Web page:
GREEN BAY – Most of the cornerback talk during training camp thus far has centered around the trio of second-year Packers moving around the defensive formation, from outside to the slot, trying different positions.

Meanwhile, Sam Shields just keeps doing the same ol’ thing, heading out to the boundary to line up across from the offense’s No. 1 target, and the seventh-year veteran is just fine with that.

“That’s what my job is, to hold that guy, whoever it is, to shut him down,” Shields said before practice on Wednesday. “That’s my main focus.”

Focused is a good word to describe Shields this camp. Anytime he gets a break from the 11-on-11 reps or the positional drills – during a special-teams period, for instance – he can be seen off to the side near a blocking sled, practicing his footwork or his jam at the line of scrimmage.

It’s his way of “grinding,” to use his word, and honing his favorite coverage technique, which is to press.

As quiet as they get in the Packers’ locker room, Shields is also serious about his role as the elder statesman among the Packers’ young cornerbacks.

Three years ago was Shields’ first in the league without Charles Woodson around. Then last year suddenly Tramon Williams wasn’t here, either, and the Packers brought in three rookie corners – first- and second-round picks Damarious Randall and Quinten Rollins, plus undrafted LaDarius Gunter – who needed some guidance.

The duty didn’t change Shields’ reserved personality much. He said he talks a little more than he used to, and he’ll pull one of the young guys off to the side on the practice field on occasion to go over something.

But mostly, Shields just does his thing, knowing a lot of young eyes are on him.

“Oh yeah, most definitely,” he said. “They watch. They know how to learn and know how to listen, and players like that, they get themselves better.”

Shields credits the young trio for “knowing what they’re doing” in Year 2. They understand the scheme and are learning not just their assignment but that of others on defense, too.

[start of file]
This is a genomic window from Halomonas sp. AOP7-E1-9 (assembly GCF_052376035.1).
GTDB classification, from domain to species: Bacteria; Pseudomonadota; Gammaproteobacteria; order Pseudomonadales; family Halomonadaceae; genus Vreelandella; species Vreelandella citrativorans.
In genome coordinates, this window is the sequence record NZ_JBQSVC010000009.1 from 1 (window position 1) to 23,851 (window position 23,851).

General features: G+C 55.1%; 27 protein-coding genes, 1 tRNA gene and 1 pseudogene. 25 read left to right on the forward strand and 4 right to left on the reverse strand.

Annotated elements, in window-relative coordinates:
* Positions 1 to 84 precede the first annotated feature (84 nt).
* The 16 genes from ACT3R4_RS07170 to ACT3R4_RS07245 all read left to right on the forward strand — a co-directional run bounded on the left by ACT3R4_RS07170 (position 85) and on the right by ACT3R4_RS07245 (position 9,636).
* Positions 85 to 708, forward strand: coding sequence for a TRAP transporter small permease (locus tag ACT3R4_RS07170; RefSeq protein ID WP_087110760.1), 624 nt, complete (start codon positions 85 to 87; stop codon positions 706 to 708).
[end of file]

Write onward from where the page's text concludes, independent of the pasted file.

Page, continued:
He said they don’t have to ask him a lot of questions, which is further validation that his way of leading works. Before he left after the 2012 season, Woodson told Shields he’d be the group’s leader someday, and while it would require some adjusting, the role didn’t have to transform him.

“I’m not a talkative person, and he knew that,” Shields said of Woodson. “So he was like, ‘Just let your play speak for itself. You don’t have to be too loud. You can just let your play speak and everybody will feed off of it.’”

So far, so good.

Back in 2010, coming in as an undrafted rookie still making the transition from receiver to cornerback, Shields never imagined he’d be talking about playing a seventh year in the NFL, and as one of the league’s upper-echelon cornerbacks to boot.

He appreciates the tutelage he’s received from Joe Whitt Jr., who has been his position coach all along, and the challenges he’s been given on the field.

Detroit’s Calvin Johnson, now retired, was one of those twice-a-year challenges Shields won’t have to deal with anymore, but the NFC North won’t be lacking for star power at receiver.

The Bears added West Virginia’s Kevin White in the first round of the draft in 2014, and after a rookie season lost to injury, he’s expected to debut this fall opposite Alshon Jeffery. The Vikings’ first-round pick this past spring was Mississippi’s Laquon Treadwell, now paired with Stefon Diggs.

Shields is ready to take on anyone he’s asked to, and the young guys will mix and match as the coaches see fit. Moreso than he ever thought he’d be, he’s now a lot older than most of his opponents, but that’s just another sign he’s doing something right.

“I still feel young. I can still run and things like that. I don’t think that’ll go anywhere,” he said.

“Getting to this year, seven years, is a blessing. I never knew I was going to get this far, but hey, I’m here.”

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